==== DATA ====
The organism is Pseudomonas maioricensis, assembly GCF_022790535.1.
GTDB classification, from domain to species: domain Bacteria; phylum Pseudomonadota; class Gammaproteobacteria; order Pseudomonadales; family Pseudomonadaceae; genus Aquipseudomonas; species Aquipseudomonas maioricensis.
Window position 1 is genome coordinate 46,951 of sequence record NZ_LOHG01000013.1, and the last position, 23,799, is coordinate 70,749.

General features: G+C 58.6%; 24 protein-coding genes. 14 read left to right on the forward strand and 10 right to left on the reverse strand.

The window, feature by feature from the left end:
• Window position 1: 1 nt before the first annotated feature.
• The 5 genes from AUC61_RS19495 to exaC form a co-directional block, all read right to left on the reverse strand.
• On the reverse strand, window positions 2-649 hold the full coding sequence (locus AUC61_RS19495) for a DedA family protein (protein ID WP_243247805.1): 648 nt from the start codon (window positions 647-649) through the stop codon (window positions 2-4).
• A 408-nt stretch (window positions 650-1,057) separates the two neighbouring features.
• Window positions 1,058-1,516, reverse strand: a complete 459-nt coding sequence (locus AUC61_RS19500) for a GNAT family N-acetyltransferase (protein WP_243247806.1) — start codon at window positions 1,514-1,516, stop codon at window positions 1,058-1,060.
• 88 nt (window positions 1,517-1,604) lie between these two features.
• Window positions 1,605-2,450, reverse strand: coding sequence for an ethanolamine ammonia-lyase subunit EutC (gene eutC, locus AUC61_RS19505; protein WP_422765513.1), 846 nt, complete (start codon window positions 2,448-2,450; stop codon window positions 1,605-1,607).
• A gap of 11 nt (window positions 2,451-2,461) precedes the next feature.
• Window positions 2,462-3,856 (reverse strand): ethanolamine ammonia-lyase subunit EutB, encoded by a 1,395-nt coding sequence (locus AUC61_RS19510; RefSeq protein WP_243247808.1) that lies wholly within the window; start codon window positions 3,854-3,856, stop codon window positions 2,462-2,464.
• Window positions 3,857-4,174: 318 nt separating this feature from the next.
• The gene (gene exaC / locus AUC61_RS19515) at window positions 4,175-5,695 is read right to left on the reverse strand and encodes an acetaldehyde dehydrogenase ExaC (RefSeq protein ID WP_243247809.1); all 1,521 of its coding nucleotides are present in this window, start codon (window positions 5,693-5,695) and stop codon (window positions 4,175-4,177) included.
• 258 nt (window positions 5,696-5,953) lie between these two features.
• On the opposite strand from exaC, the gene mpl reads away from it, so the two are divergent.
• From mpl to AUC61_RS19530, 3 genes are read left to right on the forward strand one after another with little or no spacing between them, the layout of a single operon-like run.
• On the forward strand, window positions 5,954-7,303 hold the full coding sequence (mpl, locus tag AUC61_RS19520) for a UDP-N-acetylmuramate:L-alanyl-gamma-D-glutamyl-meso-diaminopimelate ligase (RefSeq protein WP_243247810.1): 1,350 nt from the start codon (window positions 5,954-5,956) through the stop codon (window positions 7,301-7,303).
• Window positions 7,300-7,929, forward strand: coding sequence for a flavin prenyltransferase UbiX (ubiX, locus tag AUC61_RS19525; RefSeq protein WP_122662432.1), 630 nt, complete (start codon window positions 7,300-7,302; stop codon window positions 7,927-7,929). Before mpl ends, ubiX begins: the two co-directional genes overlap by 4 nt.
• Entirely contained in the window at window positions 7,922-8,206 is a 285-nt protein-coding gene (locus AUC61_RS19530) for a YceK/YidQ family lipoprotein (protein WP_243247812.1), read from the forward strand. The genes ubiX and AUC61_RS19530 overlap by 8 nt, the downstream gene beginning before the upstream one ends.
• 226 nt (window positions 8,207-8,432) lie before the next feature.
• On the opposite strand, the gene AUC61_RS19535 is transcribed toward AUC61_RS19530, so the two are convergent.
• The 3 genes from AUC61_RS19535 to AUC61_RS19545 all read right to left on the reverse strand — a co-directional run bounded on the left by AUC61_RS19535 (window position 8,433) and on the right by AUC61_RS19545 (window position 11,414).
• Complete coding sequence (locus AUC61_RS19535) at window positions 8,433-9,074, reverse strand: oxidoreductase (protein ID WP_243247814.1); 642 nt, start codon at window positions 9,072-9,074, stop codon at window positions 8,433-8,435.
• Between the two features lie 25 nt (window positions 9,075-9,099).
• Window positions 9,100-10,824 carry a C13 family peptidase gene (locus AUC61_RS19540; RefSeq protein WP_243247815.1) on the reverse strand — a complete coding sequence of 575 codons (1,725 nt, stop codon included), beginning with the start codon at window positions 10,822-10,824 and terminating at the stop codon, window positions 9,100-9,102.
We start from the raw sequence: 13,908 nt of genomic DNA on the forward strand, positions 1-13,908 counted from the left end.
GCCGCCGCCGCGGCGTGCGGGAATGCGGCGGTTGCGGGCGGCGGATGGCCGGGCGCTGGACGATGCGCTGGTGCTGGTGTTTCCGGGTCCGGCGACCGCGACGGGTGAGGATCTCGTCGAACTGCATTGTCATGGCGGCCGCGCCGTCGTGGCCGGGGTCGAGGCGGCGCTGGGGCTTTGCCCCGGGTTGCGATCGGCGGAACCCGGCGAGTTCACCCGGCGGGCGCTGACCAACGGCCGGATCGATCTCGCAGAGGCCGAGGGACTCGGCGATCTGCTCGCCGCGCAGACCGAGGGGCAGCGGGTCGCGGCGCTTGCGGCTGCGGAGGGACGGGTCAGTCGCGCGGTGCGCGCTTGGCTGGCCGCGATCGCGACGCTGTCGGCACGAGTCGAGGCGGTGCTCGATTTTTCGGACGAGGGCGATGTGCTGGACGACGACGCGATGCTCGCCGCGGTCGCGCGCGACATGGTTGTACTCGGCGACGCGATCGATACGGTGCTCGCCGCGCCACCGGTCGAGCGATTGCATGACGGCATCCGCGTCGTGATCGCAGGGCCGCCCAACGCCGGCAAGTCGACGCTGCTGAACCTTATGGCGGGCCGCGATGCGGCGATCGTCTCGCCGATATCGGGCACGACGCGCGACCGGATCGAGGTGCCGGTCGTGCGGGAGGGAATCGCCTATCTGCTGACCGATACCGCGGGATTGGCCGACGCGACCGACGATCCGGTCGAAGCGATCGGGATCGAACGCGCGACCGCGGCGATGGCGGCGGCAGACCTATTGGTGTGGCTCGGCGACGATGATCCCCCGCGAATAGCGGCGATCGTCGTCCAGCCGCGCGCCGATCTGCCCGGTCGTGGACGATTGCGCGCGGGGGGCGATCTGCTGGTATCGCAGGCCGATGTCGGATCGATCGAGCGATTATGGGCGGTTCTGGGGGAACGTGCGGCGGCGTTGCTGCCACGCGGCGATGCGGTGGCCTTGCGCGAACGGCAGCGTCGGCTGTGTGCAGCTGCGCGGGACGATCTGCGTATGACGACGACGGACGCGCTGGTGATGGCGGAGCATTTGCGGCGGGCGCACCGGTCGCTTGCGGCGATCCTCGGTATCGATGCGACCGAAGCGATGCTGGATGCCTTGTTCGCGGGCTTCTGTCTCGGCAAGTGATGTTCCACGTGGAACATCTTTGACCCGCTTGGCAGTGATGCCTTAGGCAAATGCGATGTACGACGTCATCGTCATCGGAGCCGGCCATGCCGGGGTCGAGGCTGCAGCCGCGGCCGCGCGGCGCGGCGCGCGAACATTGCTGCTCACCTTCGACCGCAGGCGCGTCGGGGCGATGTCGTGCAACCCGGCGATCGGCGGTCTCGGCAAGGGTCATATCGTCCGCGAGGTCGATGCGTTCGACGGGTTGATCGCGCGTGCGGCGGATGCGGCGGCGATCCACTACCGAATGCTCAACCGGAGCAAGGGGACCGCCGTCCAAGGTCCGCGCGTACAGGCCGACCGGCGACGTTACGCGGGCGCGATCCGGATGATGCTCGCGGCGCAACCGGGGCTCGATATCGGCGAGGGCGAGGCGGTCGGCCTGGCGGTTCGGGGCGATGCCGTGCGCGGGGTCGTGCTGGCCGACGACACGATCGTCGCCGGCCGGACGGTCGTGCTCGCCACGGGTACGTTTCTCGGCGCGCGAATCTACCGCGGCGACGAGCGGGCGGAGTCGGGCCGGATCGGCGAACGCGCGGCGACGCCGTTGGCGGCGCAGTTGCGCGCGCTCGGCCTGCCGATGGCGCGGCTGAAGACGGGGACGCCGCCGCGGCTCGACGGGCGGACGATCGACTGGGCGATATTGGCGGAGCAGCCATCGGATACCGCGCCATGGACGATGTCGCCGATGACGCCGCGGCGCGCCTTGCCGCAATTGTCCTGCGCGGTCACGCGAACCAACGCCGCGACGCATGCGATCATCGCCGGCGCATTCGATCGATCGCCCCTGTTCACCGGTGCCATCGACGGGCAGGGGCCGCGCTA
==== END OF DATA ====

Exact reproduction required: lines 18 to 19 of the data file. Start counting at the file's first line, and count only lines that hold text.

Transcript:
• On the opposite strand from exaC, the gene mpl reads away from it, so the two are divergent.
• From mpl to AUC61_RS19530, 3 genes are read left to right on the forward strand one after another with little or no spacing between them, the layout of a single operon-like run.